By Dr. Vaqar Ahmed
The new Pakistani government faces a fast-evolving political situation in the region. The sudden rise in attacks inside Afghanistan has again triggered a blame game between the two neighbors. Meanwhile, there is a reluctant feeling of hope for improved relations between India and Pakistan. Iran’s hopes for a more receptive Pakistan have increased thanks to the deteriorating relations of both with the US and their economic predicaments. The Chinese also seem to be waiting to see how Pakistan’s new government wishes to pursue the next phases of the China-Pakistan Economic Corridor.
While Pakistan has to go back to the drawing board and reimagine a new foreign policy, time seems to be running out. The move by the Financial Action Task Force to put Pakistan on its grey list, along with reductions in military assistance, clearly shows that Islamabad is losing the support of traditional partners. It has been made clear on several occasions, and particularly through US President Donald Trump’s new South Asia policy, that Pakistan is currently is not relevant (i.e., useful) to the US and its allies in Afghanistan.
It is now extremely important that, without losing any further time, the new government should try basing its future foreign policy direction on internal security and economic considerations. The latter presents both challenges and opportunities as, in the short term, Pakistan’s foreign exchange reserves will continue to remain under pressure due to a large current account deficit. But the longer term prospects of growth seem to be improving on the back of improved infrastructure and energy supplies coming from CPEC projects.
Unfortunately, the government has yet to demonstrate full ownership of the CPEC program. Several elected representatives are viewing CPEC-related contractual commitments with suspicion. This is not a good position as China may end up being Pakistan’s last resort for help as the country will continue to require assistance with its balance of payments needs and infrastructure requirements.
Perhaps a better move would be to imagine how the dividends of CPEC can be offered to Pakistan’s neighbors and how to leverage energy, road, rail and port-related infrastructure endowments for trade and investment cooperation with economies in the region and beyond. For this to happen, the Ministry of Finance and the Foreign Office will need to work together in convincing the Chinese to expediently carry out the next phases of CPEC, particularly the development of nine special economic zones in Pakistan and the development of Gwadar Port as a transit and commercial trade hub.
CPEC’s gains will be fully realized only once the private sector in China starts taking an interest in engaging with its Pakistani counterpart, and business-to-business relationships blossom on both sides.
By demonstrating better ownership of CPEC, the new government will also be able to engage in a comprehensive manner with Beijing in the revision of the China-Pakistan Free Trade Agreement. Pakistan requires three critical benefits from the future FTA, namely: Market access for Pakistani goods, particularly textiles and ready-made garments, similar to the extent allowed in countries in East Asia; a liberal trade in services agreement, where Pakistan’s IT, engineering, medical, education, and other technical experts are allowed to offer their services in China; and a more certain and easier visa regime, where Pakistani businesspeople do not have to face high transaction and travel costs.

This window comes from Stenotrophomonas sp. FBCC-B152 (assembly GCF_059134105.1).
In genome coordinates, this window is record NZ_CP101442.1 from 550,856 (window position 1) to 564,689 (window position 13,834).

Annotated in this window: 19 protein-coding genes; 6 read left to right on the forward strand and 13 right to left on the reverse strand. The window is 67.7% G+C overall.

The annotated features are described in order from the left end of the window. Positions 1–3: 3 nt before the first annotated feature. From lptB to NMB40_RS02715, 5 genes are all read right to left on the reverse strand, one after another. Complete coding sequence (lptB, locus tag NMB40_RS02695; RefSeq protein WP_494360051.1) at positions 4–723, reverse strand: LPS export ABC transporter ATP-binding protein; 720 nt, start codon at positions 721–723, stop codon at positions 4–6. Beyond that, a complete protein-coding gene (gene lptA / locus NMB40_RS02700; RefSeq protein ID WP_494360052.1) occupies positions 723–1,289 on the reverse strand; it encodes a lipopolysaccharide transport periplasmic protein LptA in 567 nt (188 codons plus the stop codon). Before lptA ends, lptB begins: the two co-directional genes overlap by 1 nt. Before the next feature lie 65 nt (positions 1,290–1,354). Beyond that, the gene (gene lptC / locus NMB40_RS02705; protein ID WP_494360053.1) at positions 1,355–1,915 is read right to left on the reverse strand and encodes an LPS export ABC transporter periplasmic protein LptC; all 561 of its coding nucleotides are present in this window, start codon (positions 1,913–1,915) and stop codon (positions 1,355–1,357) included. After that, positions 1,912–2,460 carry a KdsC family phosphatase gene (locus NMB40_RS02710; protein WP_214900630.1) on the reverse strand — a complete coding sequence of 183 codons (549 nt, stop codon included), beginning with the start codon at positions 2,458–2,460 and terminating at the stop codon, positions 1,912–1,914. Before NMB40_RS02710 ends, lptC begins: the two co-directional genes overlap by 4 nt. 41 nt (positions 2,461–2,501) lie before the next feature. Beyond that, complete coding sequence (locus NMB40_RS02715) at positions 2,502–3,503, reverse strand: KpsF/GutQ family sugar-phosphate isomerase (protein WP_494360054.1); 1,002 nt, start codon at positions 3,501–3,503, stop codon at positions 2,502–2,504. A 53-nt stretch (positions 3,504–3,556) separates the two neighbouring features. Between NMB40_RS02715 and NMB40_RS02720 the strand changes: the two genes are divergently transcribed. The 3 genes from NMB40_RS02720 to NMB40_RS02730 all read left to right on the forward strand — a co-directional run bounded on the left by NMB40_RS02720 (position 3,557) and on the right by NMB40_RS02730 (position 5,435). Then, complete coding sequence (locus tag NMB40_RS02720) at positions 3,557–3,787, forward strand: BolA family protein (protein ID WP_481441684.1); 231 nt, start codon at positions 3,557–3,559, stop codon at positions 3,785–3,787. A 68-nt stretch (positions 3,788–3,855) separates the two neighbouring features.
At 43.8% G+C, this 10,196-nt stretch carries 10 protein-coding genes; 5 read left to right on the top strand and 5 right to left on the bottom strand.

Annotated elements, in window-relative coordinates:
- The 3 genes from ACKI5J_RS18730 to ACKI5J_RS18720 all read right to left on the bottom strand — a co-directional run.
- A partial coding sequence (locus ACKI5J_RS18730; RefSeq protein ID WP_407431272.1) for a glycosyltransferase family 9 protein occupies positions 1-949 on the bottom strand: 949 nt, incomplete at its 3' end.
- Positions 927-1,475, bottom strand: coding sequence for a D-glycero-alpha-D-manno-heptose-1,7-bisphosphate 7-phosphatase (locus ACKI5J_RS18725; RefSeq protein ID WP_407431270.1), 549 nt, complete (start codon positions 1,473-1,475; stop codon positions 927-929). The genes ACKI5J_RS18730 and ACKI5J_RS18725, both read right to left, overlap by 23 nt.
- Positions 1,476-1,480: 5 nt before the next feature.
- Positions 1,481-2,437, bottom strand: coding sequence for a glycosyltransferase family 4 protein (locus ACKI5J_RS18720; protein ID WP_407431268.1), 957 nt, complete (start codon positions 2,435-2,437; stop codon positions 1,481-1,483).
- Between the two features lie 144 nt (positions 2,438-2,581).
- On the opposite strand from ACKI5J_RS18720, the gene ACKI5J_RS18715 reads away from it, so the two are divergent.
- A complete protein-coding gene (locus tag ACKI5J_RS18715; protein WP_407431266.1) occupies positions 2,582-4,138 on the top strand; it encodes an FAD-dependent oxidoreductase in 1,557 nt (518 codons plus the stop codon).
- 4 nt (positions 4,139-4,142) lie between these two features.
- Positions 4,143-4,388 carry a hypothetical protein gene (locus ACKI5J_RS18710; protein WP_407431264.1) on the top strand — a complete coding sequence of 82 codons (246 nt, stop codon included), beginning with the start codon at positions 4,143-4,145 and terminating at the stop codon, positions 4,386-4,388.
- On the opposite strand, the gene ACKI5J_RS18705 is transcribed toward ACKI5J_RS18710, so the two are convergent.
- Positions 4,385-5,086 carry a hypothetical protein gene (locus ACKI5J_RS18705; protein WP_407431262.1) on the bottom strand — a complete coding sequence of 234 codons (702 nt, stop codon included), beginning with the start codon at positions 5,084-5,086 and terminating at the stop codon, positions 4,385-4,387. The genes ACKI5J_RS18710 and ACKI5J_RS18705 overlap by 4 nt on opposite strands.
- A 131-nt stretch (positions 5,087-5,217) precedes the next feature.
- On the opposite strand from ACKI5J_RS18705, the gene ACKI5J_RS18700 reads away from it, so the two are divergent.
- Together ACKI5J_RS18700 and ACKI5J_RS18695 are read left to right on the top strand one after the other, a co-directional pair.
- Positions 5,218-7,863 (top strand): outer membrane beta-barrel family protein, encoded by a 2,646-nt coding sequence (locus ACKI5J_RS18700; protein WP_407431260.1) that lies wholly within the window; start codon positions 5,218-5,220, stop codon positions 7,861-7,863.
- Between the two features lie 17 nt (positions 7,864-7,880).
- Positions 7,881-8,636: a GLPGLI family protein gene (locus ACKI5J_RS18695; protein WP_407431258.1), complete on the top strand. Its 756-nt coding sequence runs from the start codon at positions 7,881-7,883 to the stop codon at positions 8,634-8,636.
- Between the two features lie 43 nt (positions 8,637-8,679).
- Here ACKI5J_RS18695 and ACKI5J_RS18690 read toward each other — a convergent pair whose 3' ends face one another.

Pakistan can also expediently engage with Central Asian economies through the Central Asia Regional Economic Cooperation Program, which is supported by multilateral institutions in the region. In the past, weak coordination within the federal government has not allowed this program to move forward at the originally envisaged pace. Two corridors under CAREC pass through Pakistan and several Central Asian economies, most notably Tajikistan, have requested transit facilities for food supplies from Gwadar and Karachi.
However, cooperation with Central Asia cannot be fully realized unless Afghanistan and Pakistan engage in a meaningful dialogue to ensure peace in the region. It is in the interests of both to ensure that progress under the Afghanistan-Pakistan Action Plan for Peace and Solidarity is not derailed.
Another encouraging sign is the strengthening Moscow-Islamabad relationship. Russia’s keenness to work with China on the Belt and Road Initiative is a welcome sign for Pakistan, which can now engage both major powers simultaneously. While there has been a significant increase in engagements in the civil and military tiers, Pakistan should continue to persuade Russia to open a more broad-based cooperation going forward. Unfortunately this cannot happen unless the top-level Russian leadership is willing to visit Pakistan. Both sides need to engage more deeply so that President Vladimir Putin looks at Pakistan not just through a strategic lens, but also a trade and investment lens.
(Dr. Vaqar Ahmed is Joint Executive Director of the Sustainable Development Policy Institute, Pakistan. His book ‘Pakistan’s Agenda for Economic Reforms’ was recently published by the Oxford University Press. Twitter: @vaqarahmed)